Note: since this article was published just after 8pm on 8 January, additional allegations of travel entitlement misuse against minister Ley have been raised in the mainstream press; I will keep an eye on these, and may post again in the next day or so. – YS

At a time in which Commonwealth finances sit at a tipping point — with the haemorrhaging federal budget unlikely to be brought into surplus by piecemeal fiddles announced by Treasurer Scott Morrison, and with Commonwealth debt now beyond the half-trillion dollar mark and continuing to soar — to say nothing of the prospect of a downgrade to Australia’s international credit rating later this year, the self-indulgent and gratuitous abuse of public monies, by political figures on all sides, simply must be terminated.

I have spent the past week observing the growing fracas around Health minister Sussan Ley and the apparent misuse of parliamentary travel entitlements that has been uncovered in relation to the “impulse purchase” of a $795,000 penthouse apartment on Queensland’s Gold Coast, and was very close to calling for the minister to resign or be sacked in this column late last night.

However, in light of a statement from Ms Ley issued this afternoon (and you can read that here) — I am now satisfied that the minister’s mea culpa is insufficient to atone for her cavalier misuse of taxpayers’ monies, and that it has been offered primarily in an attempt to salvage her political career rather than from any genuine sense of regret.

In this sense, if Ms Ley’s commitment to standards and decency in public office is as authentic as she claims, then tomorrow must bring her resignation from Malcolm Turnbull’s government.

Readers may access a selection of the mainstream media coverage of this issue here, here and here; these detail a slew of Comcar, air travel and accommodation-related expenses claimed by Ms Ley over the past couple of years totalling several thousand dollars, including a charter flight from Canberra to the Gold Coast — which her statement today fails to mention altogether — that cost some $12,000, and which she claimed was booked because commercial flights were “not suitable.”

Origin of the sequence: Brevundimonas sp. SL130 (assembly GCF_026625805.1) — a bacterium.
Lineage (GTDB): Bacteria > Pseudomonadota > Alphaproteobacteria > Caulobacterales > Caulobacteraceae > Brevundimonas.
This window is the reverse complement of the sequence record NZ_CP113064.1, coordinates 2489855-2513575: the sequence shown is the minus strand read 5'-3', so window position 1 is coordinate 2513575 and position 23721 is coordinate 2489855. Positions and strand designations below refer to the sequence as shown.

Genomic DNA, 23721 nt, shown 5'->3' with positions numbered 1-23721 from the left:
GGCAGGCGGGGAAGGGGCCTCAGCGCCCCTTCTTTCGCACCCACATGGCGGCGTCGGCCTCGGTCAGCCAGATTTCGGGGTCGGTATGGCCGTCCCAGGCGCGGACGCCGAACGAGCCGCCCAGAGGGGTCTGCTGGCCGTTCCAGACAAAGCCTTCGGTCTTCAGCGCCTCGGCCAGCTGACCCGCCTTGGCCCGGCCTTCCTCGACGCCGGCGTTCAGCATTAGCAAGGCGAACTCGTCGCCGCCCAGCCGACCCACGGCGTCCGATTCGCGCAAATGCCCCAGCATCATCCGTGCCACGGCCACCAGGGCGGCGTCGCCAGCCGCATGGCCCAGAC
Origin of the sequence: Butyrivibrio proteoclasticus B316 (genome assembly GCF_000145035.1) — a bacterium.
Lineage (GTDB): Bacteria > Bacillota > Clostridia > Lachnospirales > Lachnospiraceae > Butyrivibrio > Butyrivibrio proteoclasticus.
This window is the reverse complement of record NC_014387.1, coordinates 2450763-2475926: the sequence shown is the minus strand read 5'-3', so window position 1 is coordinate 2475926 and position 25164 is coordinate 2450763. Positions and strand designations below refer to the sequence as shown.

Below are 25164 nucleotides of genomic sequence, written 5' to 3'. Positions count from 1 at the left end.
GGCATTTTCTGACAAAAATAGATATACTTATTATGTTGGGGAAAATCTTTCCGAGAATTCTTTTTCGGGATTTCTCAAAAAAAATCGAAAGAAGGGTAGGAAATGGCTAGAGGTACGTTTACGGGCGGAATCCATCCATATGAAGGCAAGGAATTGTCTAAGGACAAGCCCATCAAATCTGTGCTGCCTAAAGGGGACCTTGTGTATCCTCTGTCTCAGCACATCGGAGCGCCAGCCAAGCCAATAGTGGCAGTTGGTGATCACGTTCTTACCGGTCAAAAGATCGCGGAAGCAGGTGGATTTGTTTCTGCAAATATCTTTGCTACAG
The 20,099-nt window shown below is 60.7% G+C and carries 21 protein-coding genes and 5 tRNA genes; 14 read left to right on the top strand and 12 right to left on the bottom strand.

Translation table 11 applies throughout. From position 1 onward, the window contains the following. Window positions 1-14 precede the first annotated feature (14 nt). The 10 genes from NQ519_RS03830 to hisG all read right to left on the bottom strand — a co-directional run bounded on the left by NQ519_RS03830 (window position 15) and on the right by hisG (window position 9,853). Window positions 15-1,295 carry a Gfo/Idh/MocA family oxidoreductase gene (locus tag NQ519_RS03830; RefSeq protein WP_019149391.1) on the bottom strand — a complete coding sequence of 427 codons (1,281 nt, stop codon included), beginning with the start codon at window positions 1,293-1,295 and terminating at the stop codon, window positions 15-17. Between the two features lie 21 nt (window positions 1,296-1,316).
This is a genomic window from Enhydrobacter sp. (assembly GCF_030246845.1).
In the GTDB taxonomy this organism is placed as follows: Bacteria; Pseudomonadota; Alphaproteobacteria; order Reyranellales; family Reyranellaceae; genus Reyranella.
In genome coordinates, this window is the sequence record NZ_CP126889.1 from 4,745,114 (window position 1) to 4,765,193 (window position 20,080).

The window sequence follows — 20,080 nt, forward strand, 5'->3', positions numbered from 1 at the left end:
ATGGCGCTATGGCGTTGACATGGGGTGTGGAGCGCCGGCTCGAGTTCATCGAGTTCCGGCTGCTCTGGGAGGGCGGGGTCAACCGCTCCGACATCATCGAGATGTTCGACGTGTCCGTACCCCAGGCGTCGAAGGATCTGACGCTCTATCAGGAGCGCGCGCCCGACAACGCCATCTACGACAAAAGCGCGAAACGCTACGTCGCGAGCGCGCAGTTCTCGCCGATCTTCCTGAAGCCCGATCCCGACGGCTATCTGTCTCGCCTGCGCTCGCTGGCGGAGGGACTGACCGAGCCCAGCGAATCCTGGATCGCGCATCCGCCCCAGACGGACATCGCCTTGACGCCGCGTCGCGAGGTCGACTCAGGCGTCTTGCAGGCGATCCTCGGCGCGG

And just to complicate things even further, the Nine Network is reporting tonight that Ms Ley last year billed taxpayers more than $76,000 for a seven-day trip to the United States: needless to say, this claim elicited no mention from Ley today either, and the quantum of the amounts involved suggest that at the very least, literally no expense whatsoever was spared on a trip that cost more than $11,000 per day — including $40,000 for flights, which is obscene.

Whichever way you cut it, this entire episode stinks: and in all honesty, the lipservice paid by the minister today to quaint notions of accountability and value for the taxpayer dollar raises more questions than it answers.

This column has consistently demanded more emphasis be placed on lifting standards in Australian politics, and whilst I have been derided by Labor types for applying the blowtorch to ALP miscreants as and when indicated, the desire for better accountability and less of a sense of entitlement at the expense of the taxpayer applies equally to all parties.

The unsatisfactory mentality that appears to have developed around travel entitlements since guidelines were changed by the Abbott government in response to a slew of travel expense scandals of its own — that offending MPs can refund the improperly claimed expenses in addition to paying a penalty, and otherwise get off scot-free — makes the kind of incident that now surrounds Ms Ley likely to become a more frequent event, as ministers caught out pay up on discovery, with a small punitive premium being the cost of retaining their plum appointments.